Deadline for Minnesota Criminal Charges

Most states provide certain limitations periods in which a criminal prosecution must be commenced. These limitations periods, which are contained in statutes, are usually called statutes of limitations. In general, limitations periods are longer for more serious offenses and shorter for less serious offenses. Some states have no limitation for the most serious offenses. To learn more, visit Minnesota criminal statutes of limitation.

How Much Does It Cost?

Each situation has its own complexities, and there are many aspects to discuss to understand the details of your situation and advise you accurately.


  1. For a criminal case the statute of limitations is 3 years from the date of harm but what if the harm happened 10 years ago but you only find out about it now. Example, lawyer withdraws retirement monies from employee for three years but employee assumes lawyer has put monies in a fund, employee does not inquire because employee cannot take the retirement monies until she is 60 years old which is ten years later. Now employee requests funds and lawyer will not give her the funds. Shouldn’t the stat of limitations start then as employee had no knowledge before hand that lawyer had stolen her retirement monies.

  2. Cathy, great question. Sometimes, the statute of limitation does not start running until the harm is discovered or some other event occurs. This is why an attorney is required to analyze each specific case.

  3. What would the statute of limitations be for a civil case in a personal injury lawsuit? I was injured three month ago and am getting nowhere with the insurance company. I have talked to a couple of attorneys, and, though they are not taking my case, they have warned me of the statute of limitations. It has to be much longer than three months, isn’t it???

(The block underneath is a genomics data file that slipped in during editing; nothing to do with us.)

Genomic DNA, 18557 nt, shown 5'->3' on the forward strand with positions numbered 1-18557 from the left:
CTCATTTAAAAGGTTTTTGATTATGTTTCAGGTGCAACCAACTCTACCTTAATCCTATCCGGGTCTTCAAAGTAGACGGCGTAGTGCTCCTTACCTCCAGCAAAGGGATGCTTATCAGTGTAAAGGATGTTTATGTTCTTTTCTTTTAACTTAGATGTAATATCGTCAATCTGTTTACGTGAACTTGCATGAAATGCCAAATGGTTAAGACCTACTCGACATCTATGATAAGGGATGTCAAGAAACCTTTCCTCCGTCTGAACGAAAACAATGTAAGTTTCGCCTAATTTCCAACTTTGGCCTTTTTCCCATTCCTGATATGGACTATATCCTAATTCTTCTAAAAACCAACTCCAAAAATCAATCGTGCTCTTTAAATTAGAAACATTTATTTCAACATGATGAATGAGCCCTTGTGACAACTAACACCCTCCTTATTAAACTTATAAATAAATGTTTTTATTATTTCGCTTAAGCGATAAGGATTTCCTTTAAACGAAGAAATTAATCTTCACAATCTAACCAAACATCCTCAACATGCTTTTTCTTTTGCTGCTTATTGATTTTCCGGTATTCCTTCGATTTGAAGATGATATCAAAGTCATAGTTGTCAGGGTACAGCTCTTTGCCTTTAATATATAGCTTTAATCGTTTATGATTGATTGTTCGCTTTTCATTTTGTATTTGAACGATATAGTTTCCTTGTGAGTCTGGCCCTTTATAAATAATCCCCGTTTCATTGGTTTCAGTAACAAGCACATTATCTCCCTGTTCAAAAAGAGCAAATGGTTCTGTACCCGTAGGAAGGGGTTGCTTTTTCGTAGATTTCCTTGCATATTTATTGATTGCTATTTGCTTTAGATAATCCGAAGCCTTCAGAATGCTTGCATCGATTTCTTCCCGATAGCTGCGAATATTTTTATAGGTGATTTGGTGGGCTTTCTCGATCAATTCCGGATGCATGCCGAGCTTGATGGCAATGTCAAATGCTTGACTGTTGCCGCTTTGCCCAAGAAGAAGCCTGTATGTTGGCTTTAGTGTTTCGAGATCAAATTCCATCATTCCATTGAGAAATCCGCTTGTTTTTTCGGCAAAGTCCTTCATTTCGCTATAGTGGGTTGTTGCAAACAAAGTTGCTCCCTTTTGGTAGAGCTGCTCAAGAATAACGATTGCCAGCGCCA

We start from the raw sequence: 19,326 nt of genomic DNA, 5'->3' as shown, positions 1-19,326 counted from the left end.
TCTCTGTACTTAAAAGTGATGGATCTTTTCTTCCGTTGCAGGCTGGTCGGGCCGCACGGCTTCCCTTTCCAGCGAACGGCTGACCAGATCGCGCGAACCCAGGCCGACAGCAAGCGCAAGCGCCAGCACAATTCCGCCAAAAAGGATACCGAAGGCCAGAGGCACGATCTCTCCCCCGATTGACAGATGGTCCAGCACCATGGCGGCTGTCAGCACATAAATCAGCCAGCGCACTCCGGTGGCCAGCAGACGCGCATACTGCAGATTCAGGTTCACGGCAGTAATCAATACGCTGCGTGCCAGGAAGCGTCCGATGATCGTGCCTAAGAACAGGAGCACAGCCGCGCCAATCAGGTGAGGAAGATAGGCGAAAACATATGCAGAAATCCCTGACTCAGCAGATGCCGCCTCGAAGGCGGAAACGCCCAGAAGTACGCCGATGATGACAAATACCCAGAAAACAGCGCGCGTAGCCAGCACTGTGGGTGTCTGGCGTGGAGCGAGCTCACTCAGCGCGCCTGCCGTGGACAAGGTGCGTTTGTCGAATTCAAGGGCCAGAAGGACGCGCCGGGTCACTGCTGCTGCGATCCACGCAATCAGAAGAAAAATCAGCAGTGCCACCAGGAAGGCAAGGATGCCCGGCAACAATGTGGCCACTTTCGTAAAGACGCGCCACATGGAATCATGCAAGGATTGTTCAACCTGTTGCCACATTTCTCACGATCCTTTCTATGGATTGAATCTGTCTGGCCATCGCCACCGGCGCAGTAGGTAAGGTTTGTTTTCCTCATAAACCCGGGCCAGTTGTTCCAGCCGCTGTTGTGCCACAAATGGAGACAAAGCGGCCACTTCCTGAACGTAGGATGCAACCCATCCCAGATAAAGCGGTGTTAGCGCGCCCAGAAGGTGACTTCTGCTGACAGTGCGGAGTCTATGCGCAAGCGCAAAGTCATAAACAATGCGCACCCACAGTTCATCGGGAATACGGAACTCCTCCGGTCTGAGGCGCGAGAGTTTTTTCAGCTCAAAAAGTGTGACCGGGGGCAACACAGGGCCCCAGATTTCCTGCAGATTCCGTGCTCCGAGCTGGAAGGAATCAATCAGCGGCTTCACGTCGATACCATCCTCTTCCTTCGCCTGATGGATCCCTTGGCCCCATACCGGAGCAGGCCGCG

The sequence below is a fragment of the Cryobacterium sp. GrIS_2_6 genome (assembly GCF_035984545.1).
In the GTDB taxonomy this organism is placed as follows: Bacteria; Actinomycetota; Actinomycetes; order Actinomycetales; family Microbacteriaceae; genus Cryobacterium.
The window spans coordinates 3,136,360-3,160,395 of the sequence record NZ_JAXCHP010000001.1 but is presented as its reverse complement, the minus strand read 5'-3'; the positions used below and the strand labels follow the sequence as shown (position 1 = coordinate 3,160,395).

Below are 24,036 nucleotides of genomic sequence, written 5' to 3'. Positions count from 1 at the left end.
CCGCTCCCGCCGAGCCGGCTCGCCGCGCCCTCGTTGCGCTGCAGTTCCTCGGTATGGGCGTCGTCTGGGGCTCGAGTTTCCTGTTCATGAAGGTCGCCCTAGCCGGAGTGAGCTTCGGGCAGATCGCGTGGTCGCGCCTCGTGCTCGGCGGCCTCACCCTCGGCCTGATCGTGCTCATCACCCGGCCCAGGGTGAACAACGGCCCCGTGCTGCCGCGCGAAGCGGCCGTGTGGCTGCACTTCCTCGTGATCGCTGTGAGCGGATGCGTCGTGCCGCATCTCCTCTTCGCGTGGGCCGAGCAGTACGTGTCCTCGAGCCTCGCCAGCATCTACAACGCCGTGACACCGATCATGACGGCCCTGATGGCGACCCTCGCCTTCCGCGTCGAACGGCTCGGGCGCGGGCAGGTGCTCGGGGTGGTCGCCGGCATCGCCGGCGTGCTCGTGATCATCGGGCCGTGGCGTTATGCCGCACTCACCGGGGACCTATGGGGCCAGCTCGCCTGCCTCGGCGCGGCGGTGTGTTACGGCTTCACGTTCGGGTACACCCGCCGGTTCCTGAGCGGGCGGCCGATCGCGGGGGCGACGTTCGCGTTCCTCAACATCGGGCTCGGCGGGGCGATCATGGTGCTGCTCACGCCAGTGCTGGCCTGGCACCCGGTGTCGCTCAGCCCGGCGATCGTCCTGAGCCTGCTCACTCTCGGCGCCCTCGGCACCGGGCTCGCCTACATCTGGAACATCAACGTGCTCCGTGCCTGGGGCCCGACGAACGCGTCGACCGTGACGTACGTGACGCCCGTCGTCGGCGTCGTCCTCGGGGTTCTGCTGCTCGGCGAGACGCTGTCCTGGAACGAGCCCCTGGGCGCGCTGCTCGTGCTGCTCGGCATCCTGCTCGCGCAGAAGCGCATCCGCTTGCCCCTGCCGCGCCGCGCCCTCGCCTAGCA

4. Hi, less then 2 years ago I had a family renting a home I own. We bought this property and totally redid the flooring/carpeting and it was freshly painted by us. This family proceeded to destroy the entire carpeted area amoung other damage ie..punching holes in doors and did not pay the last several months of rent while they lived there. Do I have a case against these people? They both have good paying jobs. Thank-u

  5. Rachel,

    Based on your comment, you probably have a case against those tenants.

    Aaron Hall

  6. Hi, August 12th, 2011 i had a stroke at work and was put in hospital for 2 1/2 weeks thereafter doing therapy for the next 6 months due to loss of left side of body, left side paralysis.
    All of this time i was never put on FMLA but remained on company payroll. In fact i am still not on FMLA and am still recovering from this incident. I have also been consistently demoted at work due to them stating i am unable to perform job duties, BUT i have been repeatedly sent to aid other facilities with multiple projects and deadlines to get done.
    My question is – Do i have a case or has the stat of limitations run out?

  7. A small non-profit operates a licensed campground for youth and adult programs. How long should records of incident injury, illness or hazard exposures be maintained by our organization. I’d appreciate any advice.